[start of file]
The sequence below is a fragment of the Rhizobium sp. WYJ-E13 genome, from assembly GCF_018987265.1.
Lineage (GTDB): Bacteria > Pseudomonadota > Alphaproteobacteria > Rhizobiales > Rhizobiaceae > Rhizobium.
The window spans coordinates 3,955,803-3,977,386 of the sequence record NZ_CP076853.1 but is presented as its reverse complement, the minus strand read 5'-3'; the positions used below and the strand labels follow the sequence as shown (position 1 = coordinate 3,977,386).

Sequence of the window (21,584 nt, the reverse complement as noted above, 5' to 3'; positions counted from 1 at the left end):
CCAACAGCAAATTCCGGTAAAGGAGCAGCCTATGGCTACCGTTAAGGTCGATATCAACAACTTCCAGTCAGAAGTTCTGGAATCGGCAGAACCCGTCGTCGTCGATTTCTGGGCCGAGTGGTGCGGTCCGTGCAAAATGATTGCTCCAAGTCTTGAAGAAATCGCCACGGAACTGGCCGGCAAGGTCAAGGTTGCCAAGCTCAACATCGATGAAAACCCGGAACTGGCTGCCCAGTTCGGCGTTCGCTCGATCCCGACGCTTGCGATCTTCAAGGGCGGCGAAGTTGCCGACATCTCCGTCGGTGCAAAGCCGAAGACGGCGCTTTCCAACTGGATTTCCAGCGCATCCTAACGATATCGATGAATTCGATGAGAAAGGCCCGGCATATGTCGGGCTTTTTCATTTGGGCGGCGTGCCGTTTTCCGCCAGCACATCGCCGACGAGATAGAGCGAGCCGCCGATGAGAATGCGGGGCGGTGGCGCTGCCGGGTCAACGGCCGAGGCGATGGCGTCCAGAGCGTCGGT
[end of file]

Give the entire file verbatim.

The sequence below is a fragment of the Rhizobium sp. WYJ-E13 genome, from assembly GCF_018987265.1.
Lineage (GTDB): Bacteria > Pseudomonadota > Alphaproteobacteria > Rhizobiales > Rhizobiaceae > Rhizobium.
The window spans coordinates 3,955,803-3,977,386 of the sequence record NZ_CP076853.1 but is presented as its reverse complement, the minus strand read 5'-3'; the positions used below and the strand labels follow the sequence as shown (position 1 = coordinate 3,977,386).

Sequence of the window (21,584 nt, the reverse complement as noted above, 5' to 3'; positions counted from 1 at the left end):
CCAACAGCAAATTCCGGTAAAGGAGCAGCCTATGGCTACCGTTAAGGTCGATATCAACAACTTCCAGTCAGAAGTTCTGGAATCGGCAGAACCCGTCGTCGTCGATTTCTGGGCCGAGTGGTGCGGTCCGTGCAAAATGATTGCTCCAAGTCTTGAAGAAATCGCCACGGAACTGGCCGGCAAGGTCAAGGTTGCCAAGCTCAACATCGATGAAAACCCGGAACTGGCTGCCCAGTTCGGCGTTCGCTCGATCCCGACGCTTGCGATCTTCAAGGGCGGCGAAGTTGCCGACATCTCCGTCGGTGCAAAGCCGAAGACGGCGCTTTCCAACTGGATTTCCAGCGCATCCTAACGATATCGATGAATTCGATGAGAAAGGCCCGGCATATGTCGGGCTTTTTCATTTGGGCGGCGTGCCGTTTTCCGCCAGCACATCGCCGACGAGATAGAGCGAGCCGCCGATGAGAATGCGGGGCGGTGGCGCTGCCGGGTCAACGGCCGAGGCGATGGCGTCCAGAGCGTCGGT